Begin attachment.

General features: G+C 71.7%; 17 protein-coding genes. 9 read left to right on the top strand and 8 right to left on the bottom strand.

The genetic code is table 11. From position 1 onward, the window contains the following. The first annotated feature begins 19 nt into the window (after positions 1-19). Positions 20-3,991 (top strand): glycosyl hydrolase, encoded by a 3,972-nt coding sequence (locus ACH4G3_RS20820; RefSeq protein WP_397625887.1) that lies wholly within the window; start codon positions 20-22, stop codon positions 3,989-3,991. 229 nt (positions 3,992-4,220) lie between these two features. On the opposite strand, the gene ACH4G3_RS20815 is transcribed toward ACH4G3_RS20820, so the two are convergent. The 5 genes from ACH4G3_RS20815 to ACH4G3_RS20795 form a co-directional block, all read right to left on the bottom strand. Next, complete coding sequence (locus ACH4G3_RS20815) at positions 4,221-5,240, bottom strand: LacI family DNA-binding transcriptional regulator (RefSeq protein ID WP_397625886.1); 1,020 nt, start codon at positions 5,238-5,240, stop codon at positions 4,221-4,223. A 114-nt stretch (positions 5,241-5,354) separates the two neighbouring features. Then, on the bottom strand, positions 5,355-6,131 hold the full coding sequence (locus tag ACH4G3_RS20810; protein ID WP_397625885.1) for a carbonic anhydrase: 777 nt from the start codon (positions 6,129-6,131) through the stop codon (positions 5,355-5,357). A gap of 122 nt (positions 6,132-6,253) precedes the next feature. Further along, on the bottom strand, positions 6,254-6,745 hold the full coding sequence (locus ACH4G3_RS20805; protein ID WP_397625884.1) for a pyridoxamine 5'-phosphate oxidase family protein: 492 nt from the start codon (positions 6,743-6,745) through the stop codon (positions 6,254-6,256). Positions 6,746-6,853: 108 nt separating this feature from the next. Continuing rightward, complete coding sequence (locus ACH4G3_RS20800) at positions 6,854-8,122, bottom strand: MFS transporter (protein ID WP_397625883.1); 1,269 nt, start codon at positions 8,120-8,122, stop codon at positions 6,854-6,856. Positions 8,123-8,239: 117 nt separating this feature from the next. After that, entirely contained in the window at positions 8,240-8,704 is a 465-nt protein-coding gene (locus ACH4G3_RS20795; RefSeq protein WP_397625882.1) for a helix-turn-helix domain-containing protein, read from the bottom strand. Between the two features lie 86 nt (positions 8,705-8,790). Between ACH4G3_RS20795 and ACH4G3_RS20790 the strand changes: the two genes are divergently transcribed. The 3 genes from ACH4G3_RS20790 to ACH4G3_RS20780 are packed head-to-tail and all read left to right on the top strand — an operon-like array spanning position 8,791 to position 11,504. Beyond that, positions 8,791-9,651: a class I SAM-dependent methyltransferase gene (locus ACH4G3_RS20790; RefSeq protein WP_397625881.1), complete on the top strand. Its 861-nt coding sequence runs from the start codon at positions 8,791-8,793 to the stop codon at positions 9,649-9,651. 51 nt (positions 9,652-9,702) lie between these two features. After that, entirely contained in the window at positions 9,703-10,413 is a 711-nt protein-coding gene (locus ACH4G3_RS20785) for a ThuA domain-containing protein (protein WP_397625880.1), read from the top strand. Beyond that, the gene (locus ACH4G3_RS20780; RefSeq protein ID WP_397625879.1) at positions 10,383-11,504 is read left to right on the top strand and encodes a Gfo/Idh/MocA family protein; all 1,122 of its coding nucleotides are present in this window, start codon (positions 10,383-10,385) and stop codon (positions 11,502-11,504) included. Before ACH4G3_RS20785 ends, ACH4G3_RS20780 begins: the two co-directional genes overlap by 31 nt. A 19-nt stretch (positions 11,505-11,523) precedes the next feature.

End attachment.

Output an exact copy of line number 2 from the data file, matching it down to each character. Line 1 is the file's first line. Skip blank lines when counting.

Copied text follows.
The genetic code is table 11. From position 1 onward, the window contains the following. The first annotated feature begins 19 nt into the window (after positions 1-19). Positions 20-3,991 (top strand): glycosyl hydrolase, encoded by a 3,972-nt coding sequence (locus ACH4G3_RS20820; RefSeq protein WP_397625887.1) that lies wholly within the window; start codon positions 20-22, stop codon positions 3,989-3,991. 229 nt (positions 3,992-4,220) lie between these two features. On the opposite strand, the gene ACH4G3_RS20815 is transcribed toward ACH4G3_RS20820, so the two are convergent. The 5 genes from ACH4G3_RS20815 to ACH4G3_RS20795 form a co-directional block, all read right to left on the bottom strand. Next, complete coding sequence (locus ACH4G3_RS20815) at positions 4,221-5,240, bottom strand: LacI family DNA-binding transcriptional regulator (RefSeq protein ID WP_397625886.1); 1,020 nt, start codon at positions 5,238-5,240, stop codon at positions 4,221-4,223. A 114-nt stretch (positions 5,241-5,354) separates the two neighbouring features. Then, on the bottom strand, positions 5,355-6,131 hold the full coding sequence (locus tag ACH4G3_RS20810; protein ID WP_397625885.1) for a carbonic anhydrase: 777 nt from the start codon (positions 6,129-6,131) through the stop codon (positions 5,355-5,357). A gap of 122 nt (positions 6,132-6,253) precedes the next feature. Further along, on the bottom strand, positions 6,254-6,745 hold the full coding sequence (locus ACH4G3_RS20805; protein ID WP_397625884.1) for a pyridoxamine 5'-phosphate oxidase family protein: 492 nt from the start codon (positions 6,743-6,745) through the stop codon (positions 6,254-6,256). Positions 6,746-6,853: 108 nt separating this feature from the next. Continuing rightward, complete coding sequence (locus ACH4G3_RS20800) at positions 6,854-8,122, bottom strand: MFS transporter (protein ID WP_397625883.1); 1,269 nt, start codon at positions 8,120-8,122, stop codon at positions 6,854-6,856. Positions 8,123-8,239: 117 nt separating this feature from the next. After that, entirely contained in the window at positions 8,240-8,704 is a 465-nt protein-coding gene (locus ACH4G3_RS20795; RefSeq protein WP_397625882.1) for a helix-turn-helix domain-containing protein, read from the bottom strand. Between the two features lie 86 nt (positions 8,705-8,790). Between ACH4G3_RS20795 and ACH4G3_RS20790 the strand changes: the two genes are divergently transcribed. The 3 genes from ACH4G3_RS20790 to ACH4G3_RS20780 are packed head-to-tail and all read left to right on the top strand — an operon-like array spanning position 8,791 to position 11,504. Beyond that, positions 8,791-9,651: a class I SAM-dependent methyltransferase gene (locus ACH4G3_RS20790; RefSeq protein WP_397625881.1), complete on the top strand. Its 861-nt coding sequence runs from the start codon at positions 8,791-8,793 to the stop codon at positions 9,649-9,651. 51 nt (positions 9,652-9,702) lie between these two features. After that, entirely contained in the window at positions 9,703-10,413 is a 711-nt protein-coding gene (locus ACH4G3_RS20785) for a ThuA domain-containing protein (protein WP_397625880.1), read from the top strand. Beyond that, the gene (locus ACH4G3_RS20780; RefSeq protein ID WP_397625879.1) at positions 10,383-11,504 is read left to right on the top strand and encodes a Gfo/Idh/MocA family protein; all 1,122 of its coding nucleotides are present in this window, start codon (positions 10,383-10,385) and stop codon (positions 11,502-11,504) included. Before ACH4G3_RS20785 ends, ACH4G3_RS20780 begins: the two co-directional genes overlap by 31 nt. A 19-nt stretch (positions 11,505-11,523) precedes the next feature.